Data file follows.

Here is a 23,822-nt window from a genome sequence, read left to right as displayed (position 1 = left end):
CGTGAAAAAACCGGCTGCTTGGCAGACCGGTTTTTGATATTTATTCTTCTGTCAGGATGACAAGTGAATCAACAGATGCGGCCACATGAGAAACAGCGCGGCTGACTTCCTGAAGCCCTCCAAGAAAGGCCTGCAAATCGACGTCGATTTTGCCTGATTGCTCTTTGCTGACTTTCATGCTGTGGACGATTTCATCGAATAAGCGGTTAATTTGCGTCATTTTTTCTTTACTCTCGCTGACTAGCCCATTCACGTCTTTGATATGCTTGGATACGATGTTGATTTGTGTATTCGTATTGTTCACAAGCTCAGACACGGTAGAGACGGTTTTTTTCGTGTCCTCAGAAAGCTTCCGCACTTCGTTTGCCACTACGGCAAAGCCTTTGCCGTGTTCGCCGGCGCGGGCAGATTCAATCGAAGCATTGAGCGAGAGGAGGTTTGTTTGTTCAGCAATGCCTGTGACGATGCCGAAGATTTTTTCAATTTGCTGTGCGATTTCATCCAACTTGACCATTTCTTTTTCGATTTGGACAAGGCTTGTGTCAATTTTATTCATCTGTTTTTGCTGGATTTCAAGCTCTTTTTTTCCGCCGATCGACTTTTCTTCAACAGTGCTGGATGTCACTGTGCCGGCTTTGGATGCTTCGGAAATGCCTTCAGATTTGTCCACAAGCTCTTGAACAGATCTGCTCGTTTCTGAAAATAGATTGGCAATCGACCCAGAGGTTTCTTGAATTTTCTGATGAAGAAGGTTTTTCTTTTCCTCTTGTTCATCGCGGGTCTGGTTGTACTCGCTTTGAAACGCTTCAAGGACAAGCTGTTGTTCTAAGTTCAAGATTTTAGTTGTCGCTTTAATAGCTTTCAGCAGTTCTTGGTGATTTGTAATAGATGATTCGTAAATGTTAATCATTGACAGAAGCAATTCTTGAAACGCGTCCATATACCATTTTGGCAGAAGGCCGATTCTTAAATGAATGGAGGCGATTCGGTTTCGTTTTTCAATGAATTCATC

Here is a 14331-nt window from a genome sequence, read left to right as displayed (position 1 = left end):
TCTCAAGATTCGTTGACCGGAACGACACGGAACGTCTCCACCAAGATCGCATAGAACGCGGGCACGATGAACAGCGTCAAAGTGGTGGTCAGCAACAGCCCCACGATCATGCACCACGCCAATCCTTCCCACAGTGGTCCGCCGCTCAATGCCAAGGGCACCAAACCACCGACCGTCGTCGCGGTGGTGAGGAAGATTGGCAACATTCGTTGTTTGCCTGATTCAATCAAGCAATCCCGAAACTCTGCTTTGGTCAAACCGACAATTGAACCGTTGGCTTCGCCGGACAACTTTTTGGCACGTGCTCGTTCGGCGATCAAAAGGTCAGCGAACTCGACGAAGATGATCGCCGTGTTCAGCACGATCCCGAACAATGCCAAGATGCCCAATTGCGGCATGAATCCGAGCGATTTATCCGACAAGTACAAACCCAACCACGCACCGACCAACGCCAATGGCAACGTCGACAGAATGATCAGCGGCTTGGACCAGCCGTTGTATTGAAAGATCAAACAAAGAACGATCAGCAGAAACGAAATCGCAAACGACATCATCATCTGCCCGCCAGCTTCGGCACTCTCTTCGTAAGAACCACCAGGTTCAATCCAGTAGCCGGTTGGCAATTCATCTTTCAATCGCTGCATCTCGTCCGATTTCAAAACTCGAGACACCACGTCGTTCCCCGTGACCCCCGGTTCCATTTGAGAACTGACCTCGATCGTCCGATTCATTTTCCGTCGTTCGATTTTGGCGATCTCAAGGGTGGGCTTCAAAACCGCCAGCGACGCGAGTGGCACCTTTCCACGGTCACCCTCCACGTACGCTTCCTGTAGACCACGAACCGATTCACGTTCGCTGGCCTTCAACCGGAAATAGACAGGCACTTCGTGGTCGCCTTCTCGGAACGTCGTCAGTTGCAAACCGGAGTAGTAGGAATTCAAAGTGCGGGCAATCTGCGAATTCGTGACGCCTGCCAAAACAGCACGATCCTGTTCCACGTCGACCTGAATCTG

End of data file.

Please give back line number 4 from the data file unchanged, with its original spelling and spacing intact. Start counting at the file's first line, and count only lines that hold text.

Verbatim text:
TCTCAAGATTCGTTGACCGGAACGACACGGAACGTCTCCACCAAGATCGCATAGAACGCGGGCACGATGAACAGCGTCAAAGTGGTGGTCAGCAACAGCCCCACGATCATGCACCACGCCAATCCTTCCCACAGTGGTCCGCCGCTCAATGCCAAGGGCACCAAACCACCGACCGTCGTCGCGGTGGTGAGGAAGATTGGCAACATTCGTTGTTTGCCTGATTCAATCAAGCAATCCCGAAACTCTGCTTTGGTCAAACCGACAATTGAACCGTTGGCTTCGCCGGACAACTTTTTGGCACGTGCTCGTTCGGCGATCAAAAGGTCAGCGAACTCGACGAAGATGATCGCCGTGTTCAGCACGATCCCGAACAATGCCAAGATGCCCAATTGCGGCATGAATCCGAGCGATTTATCCGACAAGTACAAACCCAACCACGCACCGACCAACGCCAATGGCAACGTCGACAGAATGATCAGCGGCTTGGACCAGCCGTTGTATTGAAAGATCAAACAAAGAACGATCAGCAGAAACGAAATCGCAAACGACATCATCATCTGCCCGCCAGCTTCGGCACTCTCTTCGTAAGAACCACCAGGTTCAATCCAGTAGCCGGTTGGCAATTCATCTTTCAATCGCTGCATCTCGTCCGATTTCAAAACTCGAGACACCACGTCGTTCCCCGTGACCCCCGGTTCCATTTGAGAACTGACCTCGATCGTCCGATTCATTTTCCGTCGTTCGATTTTGGCGATCTCAAGGGTGGGCTTCAAAACCGCCAGCGACGCGAGTGGCACCTTTCCACGGTCACCCTCCACGTACGCTTCCTGTAGACCACGAACCGATTCACGTTCGCTGGCCTTCAACCGGAAATAGACAGGCACTTCGTGGTCGCCTTCTCGGAACGTCGTCAGTTGCAAACCGGAGTAGTAGGAATTCAAAGTGCGGGCAATCTGCGAATTCGTGACGCCTGCCAAAACAGCACGATCCTGTTCCACGTCGACCTGAATCTG